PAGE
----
“The time has come,” he said. “To build a city.”
They were wolf children who didn’t know much about building. They’d spent their childhood pulling tails, forming riverbanks and wells out of clay. They didn’t wash much. They lay in the grass, limbs splayed.
“We came from the stars,” Romulus said, picking a fly out from between his toes. “I know we did; I can smell it.”
Remus didn’t like to argue; his brother had the best sense of smell in their pack and, despite their being twins, he had always assumed role as eldest.
“What does it mean?”
“I think,” his brother said. “It means we have to get our noses out of the earth and start reaching for the sky.”
“But the sky is unreachable. I've tried to reach it from the trees and I can’t.”
“Then we must build things that will make us tall, so that we can,” he said, pricking up his ears. “We are different, you must know that. We weren’t released into this world to crawl around in the mud. Look, I've been practising something.”
He crouched on all fours, glanced from left to right to make sure no one was watching, and then suddenly sprang upright onto his back legs.
Remus gasped, terrified. “What are you doing?”
“It’s a better way to view the world. Come on, try it.”
Remus was afraid, but he tried. At first he fell, his back too curved to do it, but on his eighth attempt, arms outstretched to balance himself, he managed to stand.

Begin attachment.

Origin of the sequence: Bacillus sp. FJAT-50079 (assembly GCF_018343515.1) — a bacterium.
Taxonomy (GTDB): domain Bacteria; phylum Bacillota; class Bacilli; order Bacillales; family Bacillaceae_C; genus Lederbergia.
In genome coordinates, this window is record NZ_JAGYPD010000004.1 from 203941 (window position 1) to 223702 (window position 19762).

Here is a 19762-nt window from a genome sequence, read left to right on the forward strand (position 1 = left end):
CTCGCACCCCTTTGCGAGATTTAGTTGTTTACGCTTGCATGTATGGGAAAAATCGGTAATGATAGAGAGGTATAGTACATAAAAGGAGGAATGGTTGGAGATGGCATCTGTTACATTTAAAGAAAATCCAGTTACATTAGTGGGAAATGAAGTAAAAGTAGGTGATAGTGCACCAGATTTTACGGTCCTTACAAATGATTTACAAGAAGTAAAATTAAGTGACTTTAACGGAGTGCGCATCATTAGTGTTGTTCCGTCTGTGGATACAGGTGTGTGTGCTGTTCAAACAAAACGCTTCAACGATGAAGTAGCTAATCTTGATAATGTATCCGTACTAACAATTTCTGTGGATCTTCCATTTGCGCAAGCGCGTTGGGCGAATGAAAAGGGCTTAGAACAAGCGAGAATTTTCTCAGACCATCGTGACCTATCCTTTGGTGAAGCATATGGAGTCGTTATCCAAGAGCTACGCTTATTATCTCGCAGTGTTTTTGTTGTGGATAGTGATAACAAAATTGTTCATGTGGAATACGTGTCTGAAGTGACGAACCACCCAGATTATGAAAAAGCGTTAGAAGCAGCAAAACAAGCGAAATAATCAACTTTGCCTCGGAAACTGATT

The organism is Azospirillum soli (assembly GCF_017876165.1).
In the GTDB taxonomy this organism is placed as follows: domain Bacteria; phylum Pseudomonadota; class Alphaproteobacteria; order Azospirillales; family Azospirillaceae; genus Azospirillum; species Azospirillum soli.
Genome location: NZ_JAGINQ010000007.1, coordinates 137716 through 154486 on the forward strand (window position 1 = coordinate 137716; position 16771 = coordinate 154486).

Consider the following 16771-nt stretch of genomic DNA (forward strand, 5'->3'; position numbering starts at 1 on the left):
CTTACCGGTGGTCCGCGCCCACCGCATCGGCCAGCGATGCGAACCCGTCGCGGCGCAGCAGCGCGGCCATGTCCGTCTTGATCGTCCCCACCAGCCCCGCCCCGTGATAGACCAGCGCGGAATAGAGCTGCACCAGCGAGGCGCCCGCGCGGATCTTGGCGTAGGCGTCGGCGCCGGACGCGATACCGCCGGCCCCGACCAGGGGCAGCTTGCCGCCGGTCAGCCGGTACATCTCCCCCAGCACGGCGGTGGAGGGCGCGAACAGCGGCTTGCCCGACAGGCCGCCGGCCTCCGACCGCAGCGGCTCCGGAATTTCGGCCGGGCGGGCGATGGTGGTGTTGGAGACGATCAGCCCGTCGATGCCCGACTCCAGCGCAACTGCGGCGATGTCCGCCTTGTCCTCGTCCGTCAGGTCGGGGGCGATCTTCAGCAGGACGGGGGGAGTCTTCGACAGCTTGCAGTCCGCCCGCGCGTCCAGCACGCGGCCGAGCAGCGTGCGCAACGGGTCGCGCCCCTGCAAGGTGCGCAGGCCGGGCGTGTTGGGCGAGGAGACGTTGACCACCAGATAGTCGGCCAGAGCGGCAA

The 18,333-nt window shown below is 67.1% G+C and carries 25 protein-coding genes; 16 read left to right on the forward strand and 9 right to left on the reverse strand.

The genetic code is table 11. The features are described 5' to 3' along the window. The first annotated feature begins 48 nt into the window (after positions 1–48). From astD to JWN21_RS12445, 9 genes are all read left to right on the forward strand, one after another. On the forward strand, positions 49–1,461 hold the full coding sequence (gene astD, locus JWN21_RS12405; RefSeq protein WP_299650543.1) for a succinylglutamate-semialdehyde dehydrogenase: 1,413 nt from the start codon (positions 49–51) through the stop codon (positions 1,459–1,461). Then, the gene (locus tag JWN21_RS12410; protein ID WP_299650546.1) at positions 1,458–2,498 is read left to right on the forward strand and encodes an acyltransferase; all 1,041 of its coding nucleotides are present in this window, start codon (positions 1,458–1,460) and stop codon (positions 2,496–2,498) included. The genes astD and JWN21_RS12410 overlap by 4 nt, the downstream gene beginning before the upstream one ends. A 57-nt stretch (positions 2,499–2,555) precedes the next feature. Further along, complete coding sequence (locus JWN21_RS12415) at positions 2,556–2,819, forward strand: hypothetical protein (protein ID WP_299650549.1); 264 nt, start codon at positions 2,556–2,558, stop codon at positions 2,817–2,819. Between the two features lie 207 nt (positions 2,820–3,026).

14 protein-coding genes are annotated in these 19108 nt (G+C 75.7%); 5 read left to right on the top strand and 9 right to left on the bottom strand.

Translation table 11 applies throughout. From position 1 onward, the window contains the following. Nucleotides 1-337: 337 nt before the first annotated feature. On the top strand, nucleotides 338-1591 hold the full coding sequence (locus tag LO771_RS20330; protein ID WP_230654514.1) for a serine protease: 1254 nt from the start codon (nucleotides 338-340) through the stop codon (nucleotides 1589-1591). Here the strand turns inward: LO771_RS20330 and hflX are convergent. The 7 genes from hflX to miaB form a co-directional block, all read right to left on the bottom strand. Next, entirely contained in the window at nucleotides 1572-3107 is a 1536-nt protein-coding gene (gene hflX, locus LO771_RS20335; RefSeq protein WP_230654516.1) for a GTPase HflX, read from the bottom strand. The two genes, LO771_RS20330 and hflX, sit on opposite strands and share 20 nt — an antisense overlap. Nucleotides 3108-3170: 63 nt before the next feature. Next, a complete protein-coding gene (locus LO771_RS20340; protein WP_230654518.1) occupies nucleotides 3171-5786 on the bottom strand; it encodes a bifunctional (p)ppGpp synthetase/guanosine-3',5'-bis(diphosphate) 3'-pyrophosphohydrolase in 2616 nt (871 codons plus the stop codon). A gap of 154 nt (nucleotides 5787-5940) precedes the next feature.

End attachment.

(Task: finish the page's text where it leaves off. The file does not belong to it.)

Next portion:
“Look at it all,” said Romulus, pointing down and across to Palatine Hill. “We can build here.”
“It looks much the same, standing like this.”
“We are not wolves, Remus,” his brother’s voice was shaking. “And I am sure that our parents did not mean us to become so. We should not howl at the sky – we are from the sky. We are Gods.”
“But, how do you know?”
“Have you ever seen a wolf walk on its hind legs?”
Remus had to admit that he had not.
“I've been watching the ants,” Romulus said. “The way they carry pieces of food and wood in a line back to their home. We need to find ants to build our city, Remus.”
“But surely ants will be too small?”
“Many things look like ants when we stand like this, little brother.”
The She-Wolf, their adoptive mother, climbed up from her den to find her eldest sons standing on their hind legs. She froze; she had been expecting this day for some time. The smell of evolution was putrid. If she did not love them, she would have killed them both, but instinct told her they would do that to each other soon enough. She silently collected her young cubs and fled, fearing what would happen if she stayed.
“Four legs good, two legs better, little brother,” Romulus nodded.
And so it all began.
Jen Campbell, 24, graduated from Edinburgh University last summer and now lives in London. Her work has been published in various places including Poetry London, Short FICTION, and Gutter. She’s just finished writing her first book ‘The Aeroplane Girl & Other Stories,’ the writing of which she talks about over on her blog http://jen-campbell.blogspot.com. You can sometimes catch her on BBC Radio, and will always find her with a cup of tea in her hand.